Why We Cannot Wait: NBJC Celebrates Martin Luther King Jr. Day

In honor of Martin Luther King Jr. Day, The National Black Justice Coalition (NBJC), the nation's largest black lesbian, gay, bisexual, and transgender (LGBT) civil rights organization, reflects on King's legacy as we continue to demand justice for Robert Champion Jr.

Champion, a gay drum major at Florida A&M, died as a result of a hazing ritual aboard a band bus on Nov. 19, 2011. NBJC is urging the U.S. Justice Department to investigate whether his death was a possible hate crime. Our call to action, coming on King's birthday, is tragically timely.

Only two months before Champion's death, Shannon Washington, a basketball standout who had transferred to Florida A&M, was stabbed to death by her girlfriend. Both deaths are unfortunate reminders that we need proactive measures to foster inclusive environments for all students, like NBJC's initiative that seeks to promote LGBT competency at Historically Black Colleges and Universities (HBCUs).

"The shape of the world will not permit us the luxury of gradualism and procrastination," King wrote in 1963 about achieving racial justice. "Not only is it immoral, it will not work."

It is with this same sense of urgency that King would summon the LGBT community to act if he were alive today. He would question whether HBCUs are equipped to serve LGBT students who are victims of anti-gay harassment or domestic violence. He would rally young people and administrators to take action before we lose another black life.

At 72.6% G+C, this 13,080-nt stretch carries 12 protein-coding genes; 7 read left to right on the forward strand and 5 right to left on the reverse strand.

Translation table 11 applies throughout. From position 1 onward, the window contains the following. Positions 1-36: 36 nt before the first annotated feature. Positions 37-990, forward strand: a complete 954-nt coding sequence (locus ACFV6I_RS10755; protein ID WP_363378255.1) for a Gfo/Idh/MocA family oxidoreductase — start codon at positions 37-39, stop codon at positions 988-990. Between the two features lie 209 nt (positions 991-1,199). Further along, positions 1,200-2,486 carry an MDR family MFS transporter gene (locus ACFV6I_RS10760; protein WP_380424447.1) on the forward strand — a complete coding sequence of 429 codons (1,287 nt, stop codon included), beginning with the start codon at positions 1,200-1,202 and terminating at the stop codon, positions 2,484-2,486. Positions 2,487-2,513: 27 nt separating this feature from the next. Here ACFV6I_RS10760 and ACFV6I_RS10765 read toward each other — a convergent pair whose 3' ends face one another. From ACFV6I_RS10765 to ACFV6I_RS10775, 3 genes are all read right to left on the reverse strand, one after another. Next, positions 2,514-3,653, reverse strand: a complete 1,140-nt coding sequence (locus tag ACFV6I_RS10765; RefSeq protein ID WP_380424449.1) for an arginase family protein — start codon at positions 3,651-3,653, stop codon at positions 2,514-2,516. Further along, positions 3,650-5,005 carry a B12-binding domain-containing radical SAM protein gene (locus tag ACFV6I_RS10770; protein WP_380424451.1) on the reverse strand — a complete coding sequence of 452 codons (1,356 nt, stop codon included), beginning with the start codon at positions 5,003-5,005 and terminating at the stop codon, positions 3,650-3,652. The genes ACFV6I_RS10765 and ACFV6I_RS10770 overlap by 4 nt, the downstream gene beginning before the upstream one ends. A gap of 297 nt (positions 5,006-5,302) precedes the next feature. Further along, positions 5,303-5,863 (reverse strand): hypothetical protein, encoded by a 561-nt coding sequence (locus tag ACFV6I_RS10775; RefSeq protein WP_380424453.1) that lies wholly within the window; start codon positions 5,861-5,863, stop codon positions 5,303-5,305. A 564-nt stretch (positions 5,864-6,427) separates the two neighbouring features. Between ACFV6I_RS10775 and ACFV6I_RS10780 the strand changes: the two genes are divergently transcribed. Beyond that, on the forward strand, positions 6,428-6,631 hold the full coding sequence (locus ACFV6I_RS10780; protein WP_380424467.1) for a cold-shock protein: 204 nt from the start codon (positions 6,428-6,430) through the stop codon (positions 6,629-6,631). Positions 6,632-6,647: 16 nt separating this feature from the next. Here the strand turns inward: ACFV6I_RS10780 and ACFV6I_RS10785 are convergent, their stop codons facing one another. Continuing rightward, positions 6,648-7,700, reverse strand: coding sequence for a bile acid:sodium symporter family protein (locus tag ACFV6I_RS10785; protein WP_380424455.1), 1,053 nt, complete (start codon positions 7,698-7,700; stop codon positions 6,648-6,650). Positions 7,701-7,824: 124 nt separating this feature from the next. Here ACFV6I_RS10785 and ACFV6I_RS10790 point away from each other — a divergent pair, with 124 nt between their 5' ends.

Noting that we are inextricably linked through our common humanity and our fight for equality, King stated, "Eventually the civil rights movement will have contributed infinitely more to the nation than the eradication of racial injustice. It will have enlarged the concept of brotherhood to a vision of total interrelatedness."

NBJC is calling on both the civil rights and LGBT communities because King's words continue to ring true as we propel this movement forward. We must remind ourselves, like King did, why we cannot wait, why the time to have these conversations and the time to act is now.

In memory of Dr. Martin Luther King Jr., sign the petition and urge the Department of Justice to begin an investigation of Robert Champion Jr.'s death today.